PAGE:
Wheat belly is talking about starch, then the author says to eat rice. Wheat is 56% starch and rice at least 80% starch. Excess starch or sugar which the body sees as equal is bad no doubt, rice is worse than wheat.

        People who have wheat problems can often eat sourdough. The reason is the sourdough starter is a bacteria, it predigests the gluten. Which leads me to believe that
        gut bacteria is the problem. I am 75 years old. When I was younger we did not have gluten digestion problems. We didn’t have processed chemical laden foods and meat either.

        Reply
    • Peter, there are a large number of people who test negative for gluten problems but feel better eating gf. The medical system does not have a test for everything! If someone becomes gluten intolerant after weaning themselves off of it, they have a genuine problem with it that was going unrealized. I also don’t know of anyone who eats gf because others are gluten intolerant.

      Is there a reason people can’t simply be free to eat however they want, even gf? Why is it your concern? If you don’t want to eat gf, then don’t! But let everyone else make their own decision.

      Reply
  34. I wouldn’t dream of eating at Olive Garden. If you’re gluten free you’d be an idiot to pick that place. Come to think of it, their food is so vile if you’re a human being you shouldn’t be eating that! Worst Italian restaurant in the world. Nothing tastes right there.

    Reply
  35. Agreed. I’ve been GF for four years, and in that four years, I have seen tremendous changes in the marketplace, which of course, is always suspect.

    When I began the GF diet for my family (my oldest son has grandly improved autism at this point)-there was NO options. Now, every restaurant has options. Ever grocery and farmer’s market has GF. It blows my mind, really-coming from the awful rice bread I ate four years ago, shopping the internets and dusty health food stores…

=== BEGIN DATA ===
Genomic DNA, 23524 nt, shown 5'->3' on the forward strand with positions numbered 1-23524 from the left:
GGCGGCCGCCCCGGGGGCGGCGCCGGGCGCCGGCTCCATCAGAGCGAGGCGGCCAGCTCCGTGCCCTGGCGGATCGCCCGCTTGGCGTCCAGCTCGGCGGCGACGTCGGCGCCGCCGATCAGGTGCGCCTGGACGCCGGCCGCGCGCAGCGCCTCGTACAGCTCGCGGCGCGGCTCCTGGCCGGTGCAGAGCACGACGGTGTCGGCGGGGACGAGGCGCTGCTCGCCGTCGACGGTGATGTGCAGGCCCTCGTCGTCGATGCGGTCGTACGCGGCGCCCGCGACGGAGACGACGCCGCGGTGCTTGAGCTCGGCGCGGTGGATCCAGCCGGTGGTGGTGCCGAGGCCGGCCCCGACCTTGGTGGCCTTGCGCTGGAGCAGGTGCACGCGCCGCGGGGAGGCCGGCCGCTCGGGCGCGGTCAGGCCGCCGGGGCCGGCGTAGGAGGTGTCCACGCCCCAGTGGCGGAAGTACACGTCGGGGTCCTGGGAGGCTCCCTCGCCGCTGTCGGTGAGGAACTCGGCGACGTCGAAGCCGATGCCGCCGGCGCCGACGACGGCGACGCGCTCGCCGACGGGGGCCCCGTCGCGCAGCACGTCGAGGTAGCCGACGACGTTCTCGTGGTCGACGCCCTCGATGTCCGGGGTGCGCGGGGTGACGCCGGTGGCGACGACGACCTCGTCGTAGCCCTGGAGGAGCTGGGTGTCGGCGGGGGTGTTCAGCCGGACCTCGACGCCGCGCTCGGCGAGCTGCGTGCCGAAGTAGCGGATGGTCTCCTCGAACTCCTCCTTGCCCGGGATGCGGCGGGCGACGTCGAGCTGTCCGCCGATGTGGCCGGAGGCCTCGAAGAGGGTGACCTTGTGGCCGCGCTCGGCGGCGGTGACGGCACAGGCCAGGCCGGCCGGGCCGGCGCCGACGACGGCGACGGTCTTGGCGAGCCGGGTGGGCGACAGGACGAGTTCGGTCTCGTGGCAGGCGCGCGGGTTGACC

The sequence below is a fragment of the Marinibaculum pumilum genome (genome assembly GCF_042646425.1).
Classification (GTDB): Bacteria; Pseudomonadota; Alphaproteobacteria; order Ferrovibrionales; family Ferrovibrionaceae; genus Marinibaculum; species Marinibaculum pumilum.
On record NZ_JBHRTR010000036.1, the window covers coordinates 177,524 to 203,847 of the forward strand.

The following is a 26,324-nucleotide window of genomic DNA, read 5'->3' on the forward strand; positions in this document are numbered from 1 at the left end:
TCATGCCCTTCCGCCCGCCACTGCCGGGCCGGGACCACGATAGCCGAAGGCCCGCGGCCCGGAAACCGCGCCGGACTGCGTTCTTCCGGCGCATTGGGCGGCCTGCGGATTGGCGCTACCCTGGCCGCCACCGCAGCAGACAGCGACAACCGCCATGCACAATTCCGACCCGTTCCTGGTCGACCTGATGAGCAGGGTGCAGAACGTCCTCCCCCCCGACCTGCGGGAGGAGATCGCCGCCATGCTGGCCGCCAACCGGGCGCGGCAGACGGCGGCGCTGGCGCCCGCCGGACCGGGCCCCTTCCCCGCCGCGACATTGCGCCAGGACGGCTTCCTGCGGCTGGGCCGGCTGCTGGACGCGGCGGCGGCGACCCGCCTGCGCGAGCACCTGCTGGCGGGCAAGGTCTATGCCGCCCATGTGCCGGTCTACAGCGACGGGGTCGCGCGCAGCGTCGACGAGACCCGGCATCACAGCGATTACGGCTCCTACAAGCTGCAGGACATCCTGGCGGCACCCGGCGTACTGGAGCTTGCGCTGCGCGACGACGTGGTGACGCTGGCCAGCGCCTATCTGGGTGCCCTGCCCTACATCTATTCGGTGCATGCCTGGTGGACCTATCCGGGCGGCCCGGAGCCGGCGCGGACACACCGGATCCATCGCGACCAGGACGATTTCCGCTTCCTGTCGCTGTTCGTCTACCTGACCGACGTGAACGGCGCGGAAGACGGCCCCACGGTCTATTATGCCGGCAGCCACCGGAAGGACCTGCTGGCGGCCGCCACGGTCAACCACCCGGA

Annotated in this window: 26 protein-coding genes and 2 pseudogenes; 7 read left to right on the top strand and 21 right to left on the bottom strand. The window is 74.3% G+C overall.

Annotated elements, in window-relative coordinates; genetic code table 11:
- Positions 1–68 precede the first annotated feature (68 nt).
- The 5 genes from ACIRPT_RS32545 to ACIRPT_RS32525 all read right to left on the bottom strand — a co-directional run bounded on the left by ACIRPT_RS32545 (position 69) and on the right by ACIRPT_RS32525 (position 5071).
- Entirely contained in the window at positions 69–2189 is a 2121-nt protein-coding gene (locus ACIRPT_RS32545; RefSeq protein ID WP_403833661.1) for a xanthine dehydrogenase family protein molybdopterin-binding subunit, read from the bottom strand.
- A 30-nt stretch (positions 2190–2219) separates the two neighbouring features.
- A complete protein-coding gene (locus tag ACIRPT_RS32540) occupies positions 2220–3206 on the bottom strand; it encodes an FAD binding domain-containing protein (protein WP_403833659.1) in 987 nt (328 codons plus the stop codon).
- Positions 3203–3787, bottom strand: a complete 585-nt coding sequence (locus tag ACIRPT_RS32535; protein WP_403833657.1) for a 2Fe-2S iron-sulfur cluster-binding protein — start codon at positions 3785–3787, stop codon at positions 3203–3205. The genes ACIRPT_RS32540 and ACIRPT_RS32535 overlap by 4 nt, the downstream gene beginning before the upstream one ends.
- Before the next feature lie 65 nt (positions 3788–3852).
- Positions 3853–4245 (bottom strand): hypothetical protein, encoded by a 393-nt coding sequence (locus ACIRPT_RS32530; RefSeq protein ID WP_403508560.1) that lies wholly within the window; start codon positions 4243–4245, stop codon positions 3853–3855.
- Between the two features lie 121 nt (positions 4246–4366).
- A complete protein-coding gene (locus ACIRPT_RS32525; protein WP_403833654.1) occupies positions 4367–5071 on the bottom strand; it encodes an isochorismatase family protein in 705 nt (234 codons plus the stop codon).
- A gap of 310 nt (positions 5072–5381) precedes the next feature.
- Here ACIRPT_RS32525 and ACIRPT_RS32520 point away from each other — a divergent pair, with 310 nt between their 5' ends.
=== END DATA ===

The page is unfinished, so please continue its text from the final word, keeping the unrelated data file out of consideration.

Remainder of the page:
Now, we eat out RARELY, and when we do, I smell the rancid vegetable oil in everything…

    GMOs are huge problems in the GF foods, Sarah, you are spot on with that observation!

    Reply
  36. The mixed grill is the best item on the gluten-free Olive Garden menu – hands down. I can not eat tomatoes, dairy, or a number of other items, so the pasta’s are out for me anyway, but even my dh who can do so likes the mixed grill (steak and chicken kabobs interspersed with onion wedges and pepper wedges. Very, very good.

    Reply
  37. Andrea Cypress Straw via Facebook January 6, 2014 at 12:10 pm

    People with Celiac or gluten sensitivity should avoid ALL corn, not just GMO corn. There is a very convincing research that corn activates the same antibodies and inflammatory response in these people that gluten does. I have Celiac and am also really sensitive to corn.
    Also, asserting that GMOs are more dangerous than gluten is not accurate for all of us. It is actually much more devastating to my health to eat gluten because I have Celiac disease. Sure, GMOs aren’t good for the gut, but gluten has an immediate and SEVERE effect on my entire body.

    Reply
    • A lot of celiacs or NCGI people also avoid oats as well as corn, rye, wheat, and barley. Oats either get cross-contaminated with gluten products, or the avenin protein in oats causes the same inflammatory reactions that gluten in wheat, rye, and barley causes.

      Reply
  38. Sarah Minitor Partin via Facebook January 6, 2014 at 12:07 pm

    The local Olive Garden here has been seen buying regular pasta items & other items off the grocery store shelves. They do not look for GMO free or gluten free products. It’s a shame you can’t trust someone to do the right thing.

    Reply
  39. Next time you’re at Olive Garden, get the steak. It is really good! I get it without the seasoning…just salt and pepper and it’s one of the best steaks you can get at a restaurant. Really tasty!

    Reply
  40. I’ve found that corn pastas are the only one that have the correct taste and texture that keeps my palette happy. “Sams Mill” pasta fits the bill AND its GMO free. So, I can have pasta ( occasionally, since too much doesnt make my tummy happy) and not have to worry that I’m eating herbicide residuals.

    Reply